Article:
Research Article

Clinical usefulness of urinary 3-methylhistidine excretion in indicating muscle protein breakdown.

Br Med J (Clin Res Ed) 1981; 282 doi: https://doi.org/10.1136/bmj.282.6261.351 (Published 31 January 1981) Cite this as: Br Med J (Clin Res Ed) 1981;282:351
  1. M Elia,
  2. A Carter,
  3. S Bacon,
  4. C G Winearls,
  5. R Smith

    Abstract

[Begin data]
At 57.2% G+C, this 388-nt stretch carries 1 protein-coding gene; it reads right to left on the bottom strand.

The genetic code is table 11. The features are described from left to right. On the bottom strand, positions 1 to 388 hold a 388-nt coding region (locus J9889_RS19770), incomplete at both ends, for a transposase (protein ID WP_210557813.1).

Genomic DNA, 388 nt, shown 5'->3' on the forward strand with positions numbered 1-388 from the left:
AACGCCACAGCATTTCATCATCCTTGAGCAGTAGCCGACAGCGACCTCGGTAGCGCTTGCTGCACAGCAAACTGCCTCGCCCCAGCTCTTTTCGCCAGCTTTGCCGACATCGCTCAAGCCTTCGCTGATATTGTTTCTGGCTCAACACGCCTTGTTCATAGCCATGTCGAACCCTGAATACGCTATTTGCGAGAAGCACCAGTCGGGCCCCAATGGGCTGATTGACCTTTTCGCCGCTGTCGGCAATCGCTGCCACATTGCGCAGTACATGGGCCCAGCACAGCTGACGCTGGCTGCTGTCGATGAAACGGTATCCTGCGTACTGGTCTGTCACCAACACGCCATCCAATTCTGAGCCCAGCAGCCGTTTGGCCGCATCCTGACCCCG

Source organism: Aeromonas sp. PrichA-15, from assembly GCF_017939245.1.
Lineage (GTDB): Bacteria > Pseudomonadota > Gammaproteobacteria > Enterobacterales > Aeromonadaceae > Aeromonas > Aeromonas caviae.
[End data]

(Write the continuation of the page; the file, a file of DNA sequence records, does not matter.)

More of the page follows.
Urinary excretion of the post-translationally modified amino-acid 3-methylhistidine, derived from the contractile proteins actin and myosin, was measured in patients with conditions associated with nitrogen loss. The ratio of 3-methylhistidine:creatinine excretion, a measure of the fractional catabolic rate of myofibrillar protein was increased in severe injury, thyrotoxicosis, neoplastic disease, prednisolone administration, and sometimes Duchenne muscular dystrophy. In myxoedema, osteomalacia, and hypothermia the ratio was decreased; and starvation, elective operations, and rheumatoid arthritis had little effect. Provided that the diet is meat free, measurement of urinary 3-methylhistidine may provide useful information on the cause of protein loss.